Managing overwhelm/anxiety

Many students and their parents today speak of 'overwhelm'. Firstly, what is overwhelm and what causes it? It usually occurs when we are overburdened with lots of different tasks and individual jobs which we feel must all be done at the same time. You will often hear the phrase in such situations, “I cannot think straight” — the subconscious gets confused because of the pressure and cannot sort out these patterns or thoughts.

In the normal course of events for most of us, as we carry out our activities of daily living, spend a lot of time being conscious only in our head space. We are constantly planning the next task, checking that we complete the last one, or for many of us we are multitasking in our heads.

When considering your outcomes/goals it is important to realise that it is possible to set yourself up for success or failure. For anything that you want to achieve or bring into your life, the guidelines are:

• Make a list of everything you need to do.

• State the outcome, for example, what it is you want, talk to yourself as if you already have it, and by doing this your subconscious is setting you up for success.

• What will you hear, feel, see, and say to yourself when you have it?

• How do you know that you have it; what will life look like?

• To achieve anything in life, we need resources. Do you know what resources you need and how to access them, who can help you achieve them?

• This helps determine what you will gain from achieving your goal and also helps you realise whether it is suitable to have this outcome in the situations you desire.

• Look at who can help you and, if possible, delegate. When you write something down you are allowing yourself to disassociate from all of the tasks which then allows you to see everything more clearly on paper.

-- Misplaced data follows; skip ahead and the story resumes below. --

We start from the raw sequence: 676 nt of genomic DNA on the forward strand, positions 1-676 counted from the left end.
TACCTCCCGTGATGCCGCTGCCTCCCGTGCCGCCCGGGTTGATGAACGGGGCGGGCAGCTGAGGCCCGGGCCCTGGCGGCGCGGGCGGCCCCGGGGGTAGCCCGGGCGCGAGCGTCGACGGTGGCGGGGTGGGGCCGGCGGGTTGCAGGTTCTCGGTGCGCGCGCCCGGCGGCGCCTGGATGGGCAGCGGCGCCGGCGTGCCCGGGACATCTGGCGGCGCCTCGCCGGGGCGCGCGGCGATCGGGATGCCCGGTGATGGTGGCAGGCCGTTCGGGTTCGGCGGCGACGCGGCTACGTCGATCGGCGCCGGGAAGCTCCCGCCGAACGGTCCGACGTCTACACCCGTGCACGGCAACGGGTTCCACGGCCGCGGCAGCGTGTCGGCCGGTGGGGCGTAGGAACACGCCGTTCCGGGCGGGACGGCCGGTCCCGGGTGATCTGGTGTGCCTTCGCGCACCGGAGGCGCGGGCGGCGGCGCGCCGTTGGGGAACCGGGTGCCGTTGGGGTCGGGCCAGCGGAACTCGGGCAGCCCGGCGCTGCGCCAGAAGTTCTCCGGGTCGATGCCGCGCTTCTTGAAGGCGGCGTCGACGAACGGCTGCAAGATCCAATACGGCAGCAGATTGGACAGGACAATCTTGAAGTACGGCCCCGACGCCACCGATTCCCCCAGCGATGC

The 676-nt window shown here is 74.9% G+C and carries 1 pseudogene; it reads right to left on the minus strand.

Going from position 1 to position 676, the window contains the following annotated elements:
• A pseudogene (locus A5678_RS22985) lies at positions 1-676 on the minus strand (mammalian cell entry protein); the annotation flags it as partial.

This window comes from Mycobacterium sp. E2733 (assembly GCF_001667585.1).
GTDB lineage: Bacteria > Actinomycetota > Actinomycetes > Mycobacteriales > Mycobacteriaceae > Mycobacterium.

• Look at what tasks are the easiest first and those that will take the least amount of time.

• There is nothing more motivating than being able to start crossing off the tasks which are completed from the list.

• Then concentrate on the tasks that you need to prioritise. Pick one and give it the time required.

• Sometimes it is necessary to learn how to say “no”, telling whoever who may be making unfair demands on you that you will come back to them at a later time.

• If you are undecided about something, sleep on it, then get a page and divide it in to. Put the headings 'advantages' on the left and 'disadvantages' on the right.

These actions will allow you to get back in control and start to relieve stress and overwhelm.

Another very important exercise for everyone to practice which reduces stress and overwhelm enormously is the importance of acknowledging all the good things we have in our lives and starting the practice of a gratitude journal. With this practice you record things you are grateful for in a journal and by the conscious concentration of this on a regular basis you start to feel grateful. When we are grateful it is very difficult to feel in a low mood. You become aware what you are capable of when you write down all of the things/people who are in your life and who help you feel good about yourself.

It is very important to celebrate the success of others even if you do not know them very well, as feeling jealous or envious of others can drag you down. This is particularly important for students as they have a habit of comparing themselves to others. Everyone is unique and has their own special talents. Comparing yourself to others takes the joy out of all of your achievements in life because instead of focusing on yourself you are focusing on someone else. Very often this behaviour can become a habit and if we do not become aware of it we will subconsciously continue to do it. Some habits can be very positive while others can be very negative.

Start to become aware of your habits and keep checking in with yourself as to how many times did you display a negative habit, awareness is the key.

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